What is the Difference Between a Registered Dietitian and a Nutritionist?

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What is the Difference Between a Registered Dietitian and a Nutritionist?

It seems as though so many people are talking about nutrition these days, everyone from your best friend who just tried the latest and greatest diet plan, to personal trainers who urge you to count your macros. With so much information (both the good and the bad) online and so many people giving advice, how can anyone figure out who or what to believe?

Is there a difference between a Registered Dietitian and a nutritionist?

Nutritionists are not a protected title so essentially anyone can call themselves a nutritionist. Dietitians, sometimes misspelled as “dietiticians”, on the other hand require formal education, medical training, and licensure. Because of the confusing terms, Some RDs (Registered Dietitians) choose to all themselves Nutritionists even though that is less qualified and less specific.

Which credentials are required to be a Registered Dietitian?

In the United States, there are many people practicing nutrition, but only a small subset of these people are actually credentialed by organizations recognized by state law and national certifying bodies. Registered Dietitian Nutritionists who simply go by “Registered Dietitian”, “Dietitian”, “RDN” or “RD” are credentialed by the Academy of Nutrition and Dietetics and then further registered (by certification or licensure) by state. This credential means that the individual has been through rigorous science-based coursework with a bachelor’s or advanced level degree in nutrition, and has worked a lengthy 900+ hour supervised nutrition internship before passing their final Registered Dietitian Nutritionist exam. They are required to do internships that are similar to residencies in hospitals and are medically trained (that’s why we can bill health insurance!). Dietitians are qualified to work individually in private practice, in hospitals, clinics, and research laboratories. They are considered experts in the field of nutrition, and are the go-to source for solid, science-based nutrition information and personalized recommendations. Dietitians are also required to do continuing education throughout their careers to maintain in good standing.

Another credential that is less common but also nationally recognized is Certified Nutrition Specialist or “CNS”. This is one of the highest credentials offered in the field, and is available to dietitians, medical doctors, and others with advanced medical degrees after practicing for many years in nutrition. They then pass a certification examination to earn their CNS. They are also eligible to practice in a variety of healthcare and research settings.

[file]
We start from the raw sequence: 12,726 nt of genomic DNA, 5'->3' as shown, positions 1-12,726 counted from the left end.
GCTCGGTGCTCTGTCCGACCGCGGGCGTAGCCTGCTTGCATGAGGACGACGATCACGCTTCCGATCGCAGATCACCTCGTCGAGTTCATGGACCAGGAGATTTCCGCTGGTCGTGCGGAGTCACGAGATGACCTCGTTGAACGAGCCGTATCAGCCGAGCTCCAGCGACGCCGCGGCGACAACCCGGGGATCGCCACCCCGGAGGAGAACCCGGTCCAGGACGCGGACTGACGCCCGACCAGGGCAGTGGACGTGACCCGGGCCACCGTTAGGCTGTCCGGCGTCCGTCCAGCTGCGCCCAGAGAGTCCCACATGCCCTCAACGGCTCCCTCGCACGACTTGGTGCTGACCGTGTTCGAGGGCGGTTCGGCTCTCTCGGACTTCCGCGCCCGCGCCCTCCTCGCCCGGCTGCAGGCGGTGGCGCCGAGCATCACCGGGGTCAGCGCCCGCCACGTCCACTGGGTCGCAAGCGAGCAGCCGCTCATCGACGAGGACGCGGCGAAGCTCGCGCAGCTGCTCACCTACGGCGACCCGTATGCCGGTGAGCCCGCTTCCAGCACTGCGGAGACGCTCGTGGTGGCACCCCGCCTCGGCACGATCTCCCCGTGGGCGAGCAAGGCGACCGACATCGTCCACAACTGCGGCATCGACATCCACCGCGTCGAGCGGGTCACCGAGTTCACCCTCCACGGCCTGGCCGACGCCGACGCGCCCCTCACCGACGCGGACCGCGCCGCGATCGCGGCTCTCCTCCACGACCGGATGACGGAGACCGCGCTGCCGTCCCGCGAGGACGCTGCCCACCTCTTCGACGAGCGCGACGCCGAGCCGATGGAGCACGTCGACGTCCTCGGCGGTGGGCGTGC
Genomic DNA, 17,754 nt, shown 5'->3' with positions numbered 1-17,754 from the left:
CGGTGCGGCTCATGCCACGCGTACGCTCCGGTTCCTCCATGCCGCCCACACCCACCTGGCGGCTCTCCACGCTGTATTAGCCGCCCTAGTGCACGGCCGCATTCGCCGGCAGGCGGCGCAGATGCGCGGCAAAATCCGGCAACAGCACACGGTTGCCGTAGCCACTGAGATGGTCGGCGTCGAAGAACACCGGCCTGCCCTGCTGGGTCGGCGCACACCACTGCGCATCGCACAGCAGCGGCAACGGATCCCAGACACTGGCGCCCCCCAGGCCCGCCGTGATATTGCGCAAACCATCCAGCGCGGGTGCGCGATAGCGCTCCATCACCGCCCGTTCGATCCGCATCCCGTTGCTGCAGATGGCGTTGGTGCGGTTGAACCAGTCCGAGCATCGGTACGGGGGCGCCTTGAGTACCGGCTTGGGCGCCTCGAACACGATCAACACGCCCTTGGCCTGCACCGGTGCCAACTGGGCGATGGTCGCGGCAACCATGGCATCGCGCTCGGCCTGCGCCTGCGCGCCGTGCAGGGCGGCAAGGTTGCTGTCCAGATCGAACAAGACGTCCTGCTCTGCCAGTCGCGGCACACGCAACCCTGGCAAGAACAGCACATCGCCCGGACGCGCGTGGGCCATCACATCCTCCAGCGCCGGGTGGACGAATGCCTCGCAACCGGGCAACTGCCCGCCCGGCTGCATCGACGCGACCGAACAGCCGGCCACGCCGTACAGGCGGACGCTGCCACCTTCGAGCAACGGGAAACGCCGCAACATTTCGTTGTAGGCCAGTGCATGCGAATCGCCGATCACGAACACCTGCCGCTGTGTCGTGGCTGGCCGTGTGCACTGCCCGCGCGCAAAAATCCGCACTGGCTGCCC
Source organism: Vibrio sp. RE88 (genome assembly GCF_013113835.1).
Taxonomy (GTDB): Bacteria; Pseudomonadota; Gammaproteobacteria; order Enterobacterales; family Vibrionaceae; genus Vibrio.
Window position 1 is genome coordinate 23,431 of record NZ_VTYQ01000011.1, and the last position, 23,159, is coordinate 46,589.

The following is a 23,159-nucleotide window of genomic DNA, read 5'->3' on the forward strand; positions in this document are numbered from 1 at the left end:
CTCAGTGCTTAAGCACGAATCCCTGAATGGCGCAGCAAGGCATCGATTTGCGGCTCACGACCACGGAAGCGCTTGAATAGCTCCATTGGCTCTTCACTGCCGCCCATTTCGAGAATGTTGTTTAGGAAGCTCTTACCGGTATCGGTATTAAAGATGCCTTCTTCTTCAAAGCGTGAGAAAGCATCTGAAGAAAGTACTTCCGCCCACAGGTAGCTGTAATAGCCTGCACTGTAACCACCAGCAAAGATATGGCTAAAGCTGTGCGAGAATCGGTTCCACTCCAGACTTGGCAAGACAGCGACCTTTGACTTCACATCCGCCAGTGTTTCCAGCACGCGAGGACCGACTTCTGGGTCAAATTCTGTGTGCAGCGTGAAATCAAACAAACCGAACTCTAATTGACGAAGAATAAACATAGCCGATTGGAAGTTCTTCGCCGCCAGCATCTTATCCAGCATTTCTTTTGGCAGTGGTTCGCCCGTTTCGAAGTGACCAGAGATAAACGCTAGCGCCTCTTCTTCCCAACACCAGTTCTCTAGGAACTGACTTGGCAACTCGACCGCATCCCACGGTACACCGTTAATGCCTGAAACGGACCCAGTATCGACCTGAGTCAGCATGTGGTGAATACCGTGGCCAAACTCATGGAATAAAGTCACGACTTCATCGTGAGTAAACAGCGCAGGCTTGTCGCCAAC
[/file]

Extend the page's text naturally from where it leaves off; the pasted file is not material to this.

[Registered Dietitians] are considered experts in the field of nutrition, and are the go-to source for solid, science-based nutrition information and personalized recommendations.

Christine Weiss, RD

What conditions do Registered Dietitians treat?

Registered Dietitian Nutritionists are trained on all physiology and anatomy and are also trained in all areas of nutrition therapy. Many of the RDs on our team have specialized their services to refine with skills. 

In general, dietitians practice medical nutrition therapy for a variety of almost all diseases including heart disease, eating disorders, chronic kidney disease, diabetes, IBS, food allergies, autoimmune diseases, binge eating, cognitive and mental issues… RDs also work with people who want to optimize nutrition to feel the best in their bodies for health, athletic performance, and to prevent chronic disease. 

What is the difference between dieting and nutrition therapy with a Registered Dietitian?

Fad diets keep people on the rollercoaster of yo-yo dieting for years. The newest latest diet will always pop up .

Why is it important to seek out someone with a recognized credential when you’re debating on whether or not to try the latest diet fad or supplement? There is a plethora of information available to anyone willing to do a simple Google search. But the question is, what information is supported by science, and of that information, which of it will be relevant to you, taking into account any health conditions, personal health history, as well as your individual health goals?

This is where a registered dietitian is an invaluable resource. At No Diet Dietitian, each of our credentialed team members is handpicked as an expert in their field, according to specialty. Gut health, eating disorders and chronic dieting behaviors, women’s health, sports nutrition, family nutrition, among others are what we do best. Each of our providers has a wealth of education and experience to back up their RD credential. In many states, anyone with an interest in nutrition can call themselves a nutritionist, whether they have the knowledge or experience or not. This is problematic for a variety of reasons, especially when it comes to working with people with chronic health conditions. Many people without adequate nutrition training work in the diet and fitness industry, dispensing nutrition information that can not only be misleading, but also potentially dangerous.

Although the laws vary by state as to who is allowed to practice under the general title “Nutritionist”, anyone who is a Registered Dietitian or Certified Nutrition Specialist will happily provide and explain their credentials to you.  If you are interested in working with a member of our RD team, please reach out to us today!

Written by Christine Weiss RD, CD